|Frequently Asked Questions:
When will it be available?
We'd love to have released this to you about a year ago, but our goal has always been to build the best quality device that is functionally a computer, but works like a radio. We don't want crashes, we can't have a big screen for debugging, and we need a quick boot time so people who are used to radio (and not accustom to computers) won't give up trying when they use this device. Adding this level of functionality to a small device is tricky.
We are accepting e-mails from those who would like to be a beta tester. This requires a bit of experience with devices and the Internet and the right attitude (i.e. not someone who cries everytime something breaks and knows how to work through problems). Drop us a line if interested...
How much will it cost?
Our price point, retail, is between $200 to $250 US. That might go up depending on parts and license fees, or it might go down given subsidization (i.e. like a cell phone with a service plan).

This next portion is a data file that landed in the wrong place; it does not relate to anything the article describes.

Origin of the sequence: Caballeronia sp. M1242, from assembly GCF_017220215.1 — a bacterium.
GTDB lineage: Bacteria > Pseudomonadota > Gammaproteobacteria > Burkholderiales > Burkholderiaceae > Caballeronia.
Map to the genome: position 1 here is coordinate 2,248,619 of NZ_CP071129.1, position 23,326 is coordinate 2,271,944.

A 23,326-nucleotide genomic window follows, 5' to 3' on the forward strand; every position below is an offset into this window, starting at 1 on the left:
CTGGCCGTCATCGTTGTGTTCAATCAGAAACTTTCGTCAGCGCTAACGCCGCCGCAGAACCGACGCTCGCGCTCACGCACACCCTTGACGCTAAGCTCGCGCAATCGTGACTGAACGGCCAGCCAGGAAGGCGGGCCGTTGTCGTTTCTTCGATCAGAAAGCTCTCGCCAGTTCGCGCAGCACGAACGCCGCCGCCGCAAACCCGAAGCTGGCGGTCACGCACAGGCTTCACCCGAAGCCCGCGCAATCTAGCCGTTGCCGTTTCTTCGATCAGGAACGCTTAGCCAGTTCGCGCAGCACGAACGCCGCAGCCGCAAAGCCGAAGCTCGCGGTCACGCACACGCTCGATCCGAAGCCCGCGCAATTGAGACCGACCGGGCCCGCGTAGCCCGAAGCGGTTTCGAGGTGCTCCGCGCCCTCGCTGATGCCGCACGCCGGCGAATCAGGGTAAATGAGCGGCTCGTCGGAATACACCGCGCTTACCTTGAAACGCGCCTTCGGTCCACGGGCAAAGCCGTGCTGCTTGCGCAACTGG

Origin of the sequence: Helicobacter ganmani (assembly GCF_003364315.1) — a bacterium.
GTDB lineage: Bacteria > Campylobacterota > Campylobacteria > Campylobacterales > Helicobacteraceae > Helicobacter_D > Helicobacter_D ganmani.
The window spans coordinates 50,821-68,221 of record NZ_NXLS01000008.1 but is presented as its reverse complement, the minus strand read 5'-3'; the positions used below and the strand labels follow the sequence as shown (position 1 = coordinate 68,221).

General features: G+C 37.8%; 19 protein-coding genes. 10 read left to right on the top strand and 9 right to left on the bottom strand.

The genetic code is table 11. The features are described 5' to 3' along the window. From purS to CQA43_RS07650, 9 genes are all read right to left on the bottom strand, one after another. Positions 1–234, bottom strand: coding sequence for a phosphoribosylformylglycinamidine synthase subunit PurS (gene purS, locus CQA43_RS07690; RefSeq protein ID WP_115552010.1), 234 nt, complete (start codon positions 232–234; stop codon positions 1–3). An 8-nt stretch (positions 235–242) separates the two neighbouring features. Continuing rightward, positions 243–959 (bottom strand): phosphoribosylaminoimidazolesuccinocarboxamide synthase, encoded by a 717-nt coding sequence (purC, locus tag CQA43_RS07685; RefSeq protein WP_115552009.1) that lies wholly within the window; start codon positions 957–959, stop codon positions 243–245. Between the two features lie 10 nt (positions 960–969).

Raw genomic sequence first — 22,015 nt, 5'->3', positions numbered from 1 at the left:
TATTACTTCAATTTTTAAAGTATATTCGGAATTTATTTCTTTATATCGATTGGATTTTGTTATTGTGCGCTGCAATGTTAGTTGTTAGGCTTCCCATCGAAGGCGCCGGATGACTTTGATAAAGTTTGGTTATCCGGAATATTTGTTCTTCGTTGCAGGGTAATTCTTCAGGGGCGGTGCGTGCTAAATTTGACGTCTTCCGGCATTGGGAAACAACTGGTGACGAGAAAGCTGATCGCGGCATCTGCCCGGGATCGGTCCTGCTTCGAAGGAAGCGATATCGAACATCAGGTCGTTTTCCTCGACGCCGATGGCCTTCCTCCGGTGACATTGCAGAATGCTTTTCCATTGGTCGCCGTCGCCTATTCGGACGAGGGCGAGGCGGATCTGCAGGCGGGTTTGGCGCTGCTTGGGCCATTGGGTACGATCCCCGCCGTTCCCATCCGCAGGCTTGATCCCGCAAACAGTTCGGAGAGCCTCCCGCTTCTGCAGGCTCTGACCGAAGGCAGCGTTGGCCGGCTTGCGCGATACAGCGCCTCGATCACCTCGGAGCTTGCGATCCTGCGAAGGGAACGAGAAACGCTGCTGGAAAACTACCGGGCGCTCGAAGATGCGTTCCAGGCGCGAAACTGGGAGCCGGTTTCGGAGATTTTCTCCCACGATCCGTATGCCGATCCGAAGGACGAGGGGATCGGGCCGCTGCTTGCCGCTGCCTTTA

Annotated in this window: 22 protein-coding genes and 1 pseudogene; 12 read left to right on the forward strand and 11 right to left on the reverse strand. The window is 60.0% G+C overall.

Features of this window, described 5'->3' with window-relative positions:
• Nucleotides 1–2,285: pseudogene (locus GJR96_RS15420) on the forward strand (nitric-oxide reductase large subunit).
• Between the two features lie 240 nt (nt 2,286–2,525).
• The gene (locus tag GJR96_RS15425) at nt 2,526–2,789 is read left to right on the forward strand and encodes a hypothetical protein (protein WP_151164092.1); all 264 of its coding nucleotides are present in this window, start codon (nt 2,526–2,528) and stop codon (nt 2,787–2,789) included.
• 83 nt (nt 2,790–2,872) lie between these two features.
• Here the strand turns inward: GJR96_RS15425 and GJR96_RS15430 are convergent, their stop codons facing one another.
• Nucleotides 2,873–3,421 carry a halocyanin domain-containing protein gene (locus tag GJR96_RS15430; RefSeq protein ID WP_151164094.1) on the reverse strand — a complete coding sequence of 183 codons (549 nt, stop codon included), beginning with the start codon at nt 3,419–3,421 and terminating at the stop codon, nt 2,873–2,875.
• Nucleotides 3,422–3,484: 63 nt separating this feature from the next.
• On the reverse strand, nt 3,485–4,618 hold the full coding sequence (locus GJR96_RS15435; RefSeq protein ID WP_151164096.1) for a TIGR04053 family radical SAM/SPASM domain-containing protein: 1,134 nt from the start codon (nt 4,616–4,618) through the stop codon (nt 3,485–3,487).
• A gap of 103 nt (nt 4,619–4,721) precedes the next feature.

Can I use my existing Internet Service for the PenguinRadio?
Yes, with some exceptions. We're testing our device with some of the major ISPs to see if we can handle the authentication, and we're also talking to our broadband partners about utilizing this device as part of a home network.
Do I need broadband?
No. The PenguinRadio has both a modem and ethernet port, but for some functions (like MP3 on Demand) you will WANT a broadband connection so you don't just sit there and stare at the machine while a large files is downloaded.
What processor are you using?
At present, we have two design models competing amongst the staff. One uses an Intel Celeron and the other uses and AMD K-6. We're testing both, but it is likely the final device will use a smaller embedded chip. We've looked at the Cyruss Maverick and the Intel StrongArm, and are very excited by chips like the Transmeta and some other things we've been seeing in the LINUX device world.
What version of LINUX?
We've created our own version scaled down from the standard release. We are also in talks with some embedded LINUX shops to use a commercial version of an embedded LINUX operating system.
Who is building this device?
We've enlisted the help of JB Design of Petworth, United Kingdom and the PDC out of Worthing, United Kingdom, to aid us in designing this product for the mass market. We also utilize some contractors in Silicon Valley, but tend to favor a European design shop as we hope to market this to both the domestic and international market.